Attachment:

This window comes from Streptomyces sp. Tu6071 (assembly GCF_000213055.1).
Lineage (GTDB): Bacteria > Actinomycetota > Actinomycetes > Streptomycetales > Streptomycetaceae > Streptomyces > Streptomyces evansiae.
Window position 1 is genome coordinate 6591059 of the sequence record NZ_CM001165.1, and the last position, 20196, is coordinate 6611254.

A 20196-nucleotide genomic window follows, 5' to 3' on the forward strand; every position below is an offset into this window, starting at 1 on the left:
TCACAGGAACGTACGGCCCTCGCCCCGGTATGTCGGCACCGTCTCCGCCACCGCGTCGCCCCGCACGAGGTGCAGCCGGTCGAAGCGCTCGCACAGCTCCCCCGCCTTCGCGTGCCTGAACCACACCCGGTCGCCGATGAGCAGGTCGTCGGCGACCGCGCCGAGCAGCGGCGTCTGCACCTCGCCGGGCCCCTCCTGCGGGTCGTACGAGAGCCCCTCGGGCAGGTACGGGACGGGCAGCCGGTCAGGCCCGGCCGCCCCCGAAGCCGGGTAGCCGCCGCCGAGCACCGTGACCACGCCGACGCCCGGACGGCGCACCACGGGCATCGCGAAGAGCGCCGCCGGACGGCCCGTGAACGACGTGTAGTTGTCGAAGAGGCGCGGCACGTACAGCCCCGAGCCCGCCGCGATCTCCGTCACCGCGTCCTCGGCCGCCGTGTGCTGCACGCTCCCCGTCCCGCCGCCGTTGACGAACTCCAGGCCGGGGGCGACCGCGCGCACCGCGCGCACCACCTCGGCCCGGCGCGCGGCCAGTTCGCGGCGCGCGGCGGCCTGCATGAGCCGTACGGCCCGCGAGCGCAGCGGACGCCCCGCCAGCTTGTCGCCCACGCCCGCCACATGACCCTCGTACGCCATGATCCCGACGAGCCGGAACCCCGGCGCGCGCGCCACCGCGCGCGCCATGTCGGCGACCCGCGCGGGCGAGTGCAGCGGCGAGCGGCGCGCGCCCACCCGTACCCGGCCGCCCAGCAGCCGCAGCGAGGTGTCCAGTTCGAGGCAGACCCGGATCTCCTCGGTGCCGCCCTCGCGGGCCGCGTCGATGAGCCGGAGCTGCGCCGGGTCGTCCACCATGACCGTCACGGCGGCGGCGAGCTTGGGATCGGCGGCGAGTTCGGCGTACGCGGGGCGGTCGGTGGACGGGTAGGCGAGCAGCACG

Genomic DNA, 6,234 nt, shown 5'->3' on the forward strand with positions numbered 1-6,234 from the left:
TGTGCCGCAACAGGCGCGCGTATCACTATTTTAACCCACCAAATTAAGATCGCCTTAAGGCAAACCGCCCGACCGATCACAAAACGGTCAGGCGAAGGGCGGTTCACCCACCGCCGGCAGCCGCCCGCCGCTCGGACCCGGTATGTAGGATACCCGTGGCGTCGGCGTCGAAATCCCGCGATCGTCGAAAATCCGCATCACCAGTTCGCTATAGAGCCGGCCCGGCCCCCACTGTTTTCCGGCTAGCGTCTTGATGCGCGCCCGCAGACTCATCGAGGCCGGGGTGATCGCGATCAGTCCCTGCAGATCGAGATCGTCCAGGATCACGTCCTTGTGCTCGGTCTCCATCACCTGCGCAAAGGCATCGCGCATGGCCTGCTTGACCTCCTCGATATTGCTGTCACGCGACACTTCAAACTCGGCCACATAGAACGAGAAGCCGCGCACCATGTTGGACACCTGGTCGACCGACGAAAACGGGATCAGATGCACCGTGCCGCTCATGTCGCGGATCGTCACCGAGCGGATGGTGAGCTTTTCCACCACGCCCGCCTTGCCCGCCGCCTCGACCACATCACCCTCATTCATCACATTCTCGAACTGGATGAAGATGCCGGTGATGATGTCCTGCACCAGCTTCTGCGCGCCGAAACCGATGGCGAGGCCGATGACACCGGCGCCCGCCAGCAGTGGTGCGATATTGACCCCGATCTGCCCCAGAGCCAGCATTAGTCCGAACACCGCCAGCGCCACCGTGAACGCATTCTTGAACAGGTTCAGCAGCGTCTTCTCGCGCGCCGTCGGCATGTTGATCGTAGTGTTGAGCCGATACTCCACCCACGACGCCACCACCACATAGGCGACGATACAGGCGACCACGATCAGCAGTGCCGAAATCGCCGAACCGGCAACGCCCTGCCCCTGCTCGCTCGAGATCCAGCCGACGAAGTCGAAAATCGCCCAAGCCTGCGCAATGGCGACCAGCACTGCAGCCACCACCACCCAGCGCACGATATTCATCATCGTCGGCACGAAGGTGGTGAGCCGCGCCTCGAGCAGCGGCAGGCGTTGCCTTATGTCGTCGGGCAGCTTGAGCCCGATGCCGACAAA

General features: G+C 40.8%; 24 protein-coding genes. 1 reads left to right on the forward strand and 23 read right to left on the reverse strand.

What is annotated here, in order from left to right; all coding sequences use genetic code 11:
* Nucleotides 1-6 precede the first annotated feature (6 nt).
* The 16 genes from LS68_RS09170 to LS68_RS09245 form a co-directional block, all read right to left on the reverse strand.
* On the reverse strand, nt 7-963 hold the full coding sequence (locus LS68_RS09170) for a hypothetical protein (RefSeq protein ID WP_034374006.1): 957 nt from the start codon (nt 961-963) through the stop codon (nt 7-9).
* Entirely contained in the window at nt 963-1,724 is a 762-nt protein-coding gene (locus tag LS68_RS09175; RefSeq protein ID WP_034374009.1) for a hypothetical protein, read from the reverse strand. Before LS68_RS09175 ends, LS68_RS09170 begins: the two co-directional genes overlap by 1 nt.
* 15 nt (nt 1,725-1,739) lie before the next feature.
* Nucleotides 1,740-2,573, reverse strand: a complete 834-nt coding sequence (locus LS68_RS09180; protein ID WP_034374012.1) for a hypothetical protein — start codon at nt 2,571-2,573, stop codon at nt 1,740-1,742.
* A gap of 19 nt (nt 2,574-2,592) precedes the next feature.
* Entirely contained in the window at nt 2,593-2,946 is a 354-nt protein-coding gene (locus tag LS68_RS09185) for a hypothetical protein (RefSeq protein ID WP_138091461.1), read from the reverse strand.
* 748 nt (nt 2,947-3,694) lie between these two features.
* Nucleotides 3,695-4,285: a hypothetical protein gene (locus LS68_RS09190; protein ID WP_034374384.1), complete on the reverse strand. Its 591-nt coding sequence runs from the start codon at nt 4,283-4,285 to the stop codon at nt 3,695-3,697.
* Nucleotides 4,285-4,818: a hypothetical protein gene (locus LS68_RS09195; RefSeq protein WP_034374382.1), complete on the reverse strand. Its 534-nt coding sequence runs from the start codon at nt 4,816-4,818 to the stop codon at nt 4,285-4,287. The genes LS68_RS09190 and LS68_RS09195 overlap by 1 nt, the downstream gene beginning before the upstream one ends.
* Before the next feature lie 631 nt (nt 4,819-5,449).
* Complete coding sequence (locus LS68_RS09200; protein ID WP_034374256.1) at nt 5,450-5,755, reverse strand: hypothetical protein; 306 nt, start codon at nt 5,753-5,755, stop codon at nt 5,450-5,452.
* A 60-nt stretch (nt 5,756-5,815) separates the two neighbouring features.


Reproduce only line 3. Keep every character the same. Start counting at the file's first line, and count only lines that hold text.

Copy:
Window position 1 is genome coordinate 6591059 of the sequence record NZ_CM001165.1, and the last position, 20196, is coordinate 6611254.